With the current P67 chipset fiasco and recall, I think it would be prudent for all last-gen i7 owners to wait on getting a SB chip. Especially if you are running at GPU-limited resolutions anyways. Going from quad-core to quad-core also seems like a sidegrade to me. I'll be waiting for minimum hexacore Sandy Bridge Es.

+1

mailman2
02-03-11, 03:55 PM
Looks like the upgrade is about a year out though...I had my i7 for a year and it already was time to move on.

"the new platform comes roughly in a year's time, Q1 2012, most likely January 2012 if Intel doesn't hit any delays."
http://www.fudzilla.com/processors/item/21621-ivy-bridge-22nm-sticks-with-socket-1155

Heinz68
02-03-11, 04:31 PM
With the current P67 chipset fiasco and recall, I think it would be prudent for all last-gen i7 owners to wait on getting a SB chip. Especially if you are running at GPU-limited resolutions anyways. Going from quad-core to quad-core also seems like a sidegrade to me. I'll be waiting for minimum hexacore Sandy Bridge Es.

Well I still believe 2600k or 2500K is AWESOME upgrade for most people even more so if they are happy about it and why not.

The chipset problem is being fixed and people will even have option to return and upgrade the mobo if desired.

Also it might be a long wait for some people waiting for Sandy Bridge performance CPUs on the LGA 2011 platform, unless they want to spent $1000 on CPU and probably at least $400 on motherboard. Provided the vr-zone.com (http://vr-zone.com/articles/exclusive-intel-s-first-lga-2011-motherboards-unveiled/11045.html) article is correct.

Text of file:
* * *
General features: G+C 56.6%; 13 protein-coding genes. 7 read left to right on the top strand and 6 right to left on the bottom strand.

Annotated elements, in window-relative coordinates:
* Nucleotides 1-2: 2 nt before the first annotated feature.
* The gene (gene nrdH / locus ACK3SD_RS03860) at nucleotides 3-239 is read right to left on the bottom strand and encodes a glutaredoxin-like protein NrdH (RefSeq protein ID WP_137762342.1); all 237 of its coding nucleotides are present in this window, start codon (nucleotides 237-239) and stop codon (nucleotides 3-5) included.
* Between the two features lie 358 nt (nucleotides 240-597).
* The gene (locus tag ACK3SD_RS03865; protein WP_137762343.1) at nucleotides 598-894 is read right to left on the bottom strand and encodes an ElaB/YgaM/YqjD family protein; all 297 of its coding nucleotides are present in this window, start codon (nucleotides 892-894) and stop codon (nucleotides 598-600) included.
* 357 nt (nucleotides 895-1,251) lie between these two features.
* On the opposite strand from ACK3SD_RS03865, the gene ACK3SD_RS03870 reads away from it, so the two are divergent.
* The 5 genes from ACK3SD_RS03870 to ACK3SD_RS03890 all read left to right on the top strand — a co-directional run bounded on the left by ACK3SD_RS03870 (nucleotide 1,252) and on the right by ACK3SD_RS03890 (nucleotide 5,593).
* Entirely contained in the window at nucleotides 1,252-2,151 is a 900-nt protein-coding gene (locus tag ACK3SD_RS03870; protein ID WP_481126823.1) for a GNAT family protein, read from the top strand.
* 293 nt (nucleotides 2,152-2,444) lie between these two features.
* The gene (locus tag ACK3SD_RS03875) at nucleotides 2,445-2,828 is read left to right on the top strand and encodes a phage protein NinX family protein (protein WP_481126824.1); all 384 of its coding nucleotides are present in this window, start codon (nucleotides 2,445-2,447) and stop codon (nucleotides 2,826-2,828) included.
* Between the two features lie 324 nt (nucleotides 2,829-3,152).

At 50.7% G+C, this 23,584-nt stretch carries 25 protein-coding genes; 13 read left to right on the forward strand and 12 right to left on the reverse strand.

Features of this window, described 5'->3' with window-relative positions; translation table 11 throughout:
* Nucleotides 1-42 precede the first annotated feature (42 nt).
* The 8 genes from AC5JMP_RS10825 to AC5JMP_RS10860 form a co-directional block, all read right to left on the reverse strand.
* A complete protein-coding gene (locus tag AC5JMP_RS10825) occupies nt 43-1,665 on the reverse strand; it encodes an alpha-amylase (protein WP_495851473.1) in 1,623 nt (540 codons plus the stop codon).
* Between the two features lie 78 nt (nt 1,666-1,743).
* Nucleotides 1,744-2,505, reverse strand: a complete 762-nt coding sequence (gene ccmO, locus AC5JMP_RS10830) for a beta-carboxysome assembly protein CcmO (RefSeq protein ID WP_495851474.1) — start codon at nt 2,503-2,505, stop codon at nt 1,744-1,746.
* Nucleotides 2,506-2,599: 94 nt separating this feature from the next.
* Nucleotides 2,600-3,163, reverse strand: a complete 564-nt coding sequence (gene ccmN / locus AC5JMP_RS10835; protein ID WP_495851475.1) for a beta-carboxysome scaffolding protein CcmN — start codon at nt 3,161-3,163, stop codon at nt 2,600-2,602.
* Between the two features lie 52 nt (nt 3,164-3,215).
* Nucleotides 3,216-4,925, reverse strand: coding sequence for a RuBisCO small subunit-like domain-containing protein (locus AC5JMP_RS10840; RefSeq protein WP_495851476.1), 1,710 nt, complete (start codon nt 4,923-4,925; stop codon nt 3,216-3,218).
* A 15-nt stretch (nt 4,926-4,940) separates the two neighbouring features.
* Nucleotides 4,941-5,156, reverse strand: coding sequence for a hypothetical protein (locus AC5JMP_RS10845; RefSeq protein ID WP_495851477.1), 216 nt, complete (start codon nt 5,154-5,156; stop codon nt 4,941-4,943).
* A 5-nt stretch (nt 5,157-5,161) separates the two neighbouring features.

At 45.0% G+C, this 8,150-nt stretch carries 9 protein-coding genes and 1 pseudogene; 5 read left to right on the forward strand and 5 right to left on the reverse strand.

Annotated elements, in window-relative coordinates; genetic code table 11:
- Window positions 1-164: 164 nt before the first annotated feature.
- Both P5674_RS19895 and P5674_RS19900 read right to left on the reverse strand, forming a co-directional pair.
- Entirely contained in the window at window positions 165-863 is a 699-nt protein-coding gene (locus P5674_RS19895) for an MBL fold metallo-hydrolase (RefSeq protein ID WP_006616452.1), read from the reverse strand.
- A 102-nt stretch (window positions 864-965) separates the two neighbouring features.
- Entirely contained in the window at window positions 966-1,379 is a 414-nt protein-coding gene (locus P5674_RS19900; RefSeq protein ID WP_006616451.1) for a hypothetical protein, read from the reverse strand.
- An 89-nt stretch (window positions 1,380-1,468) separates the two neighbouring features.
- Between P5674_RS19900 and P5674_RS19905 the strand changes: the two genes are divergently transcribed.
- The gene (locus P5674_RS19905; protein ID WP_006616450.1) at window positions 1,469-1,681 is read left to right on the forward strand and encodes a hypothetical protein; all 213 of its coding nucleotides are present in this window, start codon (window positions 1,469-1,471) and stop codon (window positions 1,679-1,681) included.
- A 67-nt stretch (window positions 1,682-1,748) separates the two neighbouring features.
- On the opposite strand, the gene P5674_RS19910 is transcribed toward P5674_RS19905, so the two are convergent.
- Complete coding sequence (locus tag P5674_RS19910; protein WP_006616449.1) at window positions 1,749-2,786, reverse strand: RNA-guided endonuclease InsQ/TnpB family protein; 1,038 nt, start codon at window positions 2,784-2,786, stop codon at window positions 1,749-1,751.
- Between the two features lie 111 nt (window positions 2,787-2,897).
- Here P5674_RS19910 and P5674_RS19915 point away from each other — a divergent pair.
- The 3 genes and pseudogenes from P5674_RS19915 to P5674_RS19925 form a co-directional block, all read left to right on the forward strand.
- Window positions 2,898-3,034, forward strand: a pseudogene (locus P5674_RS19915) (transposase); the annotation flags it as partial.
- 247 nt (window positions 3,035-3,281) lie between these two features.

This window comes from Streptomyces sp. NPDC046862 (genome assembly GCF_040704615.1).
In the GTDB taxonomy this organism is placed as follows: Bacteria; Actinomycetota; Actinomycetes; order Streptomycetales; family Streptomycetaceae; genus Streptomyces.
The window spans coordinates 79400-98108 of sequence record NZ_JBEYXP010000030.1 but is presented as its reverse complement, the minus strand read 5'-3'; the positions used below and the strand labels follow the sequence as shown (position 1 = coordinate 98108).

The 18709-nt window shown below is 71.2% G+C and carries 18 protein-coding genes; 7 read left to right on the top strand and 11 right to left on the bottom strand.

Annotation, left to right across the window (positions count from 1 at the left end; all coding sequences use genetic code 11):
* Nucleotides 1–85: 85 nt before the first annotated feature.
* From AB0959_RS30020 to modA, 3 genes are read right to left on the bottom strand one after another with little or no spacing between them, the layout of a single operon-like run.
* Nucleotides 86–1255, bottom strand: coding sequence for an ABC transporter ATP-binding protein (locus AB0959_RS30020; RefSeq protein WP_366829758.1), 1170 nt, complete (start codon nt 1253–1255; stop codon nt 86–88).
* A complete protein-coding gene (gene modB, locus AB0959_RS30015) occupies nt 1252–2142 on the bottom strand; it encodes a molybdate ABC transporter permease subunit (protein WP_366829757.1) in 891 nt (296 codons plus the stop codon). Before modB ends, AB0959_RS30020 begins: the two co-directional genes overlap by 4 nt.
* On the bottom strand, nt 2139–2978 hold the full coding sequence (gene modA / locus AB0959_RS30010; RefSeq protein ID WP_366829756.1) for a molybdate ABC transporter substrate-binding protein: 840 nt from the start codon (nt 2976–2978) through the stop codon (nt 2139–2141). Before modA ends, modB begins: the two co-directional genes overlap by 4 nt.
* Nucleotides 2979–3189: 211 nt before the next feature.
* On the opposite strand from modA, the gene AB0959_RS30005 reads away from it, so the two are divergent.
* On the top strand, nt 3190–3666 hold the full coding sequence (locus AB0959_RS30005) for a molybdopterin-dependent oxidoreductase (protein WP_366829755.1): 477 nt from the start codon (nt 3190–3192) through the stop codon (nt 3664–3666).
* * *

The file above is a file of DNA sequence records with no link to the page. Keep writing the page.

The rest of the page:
ViN86
02-03-11, 04:39 PM
I'm kind of glad LGA-2011 will be EE chips at first, since it means I can get a couple years out of this LGA-1356 rig I just got (since there's no way I am dropping $1k on a CPU).

Maybe they will have an LGA-1155 refresh by then.

WeReWoLf
02-03-11, 07:46 PM
I'm rather surprised about that LGA-2011 news... I always thought it was slated for Q4 2011

Moshing
02-03-11, 08:00 PM
I'm rather surprised about that LGA-2011 news... I always thought it was slated for Q4 2011

They already have another major launch coming before socket 2011's X68 chipset, and it's basicly just another socket 1155 chipset, but more performance oriented then P67, Z68. Not sure why it's needed beyond something to do with allowing you to use the video decode engine on the IGP simultaneously with their discreet GPU still providing main video output. If that's it's only trick, or that it adds some PCIe lanes for multi-GPU people, it may be hard pressed to prove itself worthy of any extra cost above P67.

ViN86
02-03-11, 08:25 PM
They already have another major launch coming before socket 2011's X68 chipset, and it's basicly just another socket 1155 chipset, but more performance oriented then P67, Z68. Not sure why it's needed beyond something to do with allowing you to use the video decode engine on the IGP simultaneously with their discreet GPU still providing main video output. If that's it's only trick, or that it adds some PCIe lanes for multi-GPU people, it may be hard pressed to prove itself worthy of any extra cost above P67.

Unless games/apps start utilizing the IGP. The only problem is that Sandy Bridge IGP's don't support OpenCL. But Ivy Bridge IGP's will.

Moshing
02-04-11, 01:01 PM
Unless games/apps start utilizing the IGP. The only problem is that Sandy Bridge IGP's don't support OpenCL. But Ivy Bridge IGP's will.

While the IGP doesn't support OpenCL, the CPU itself does.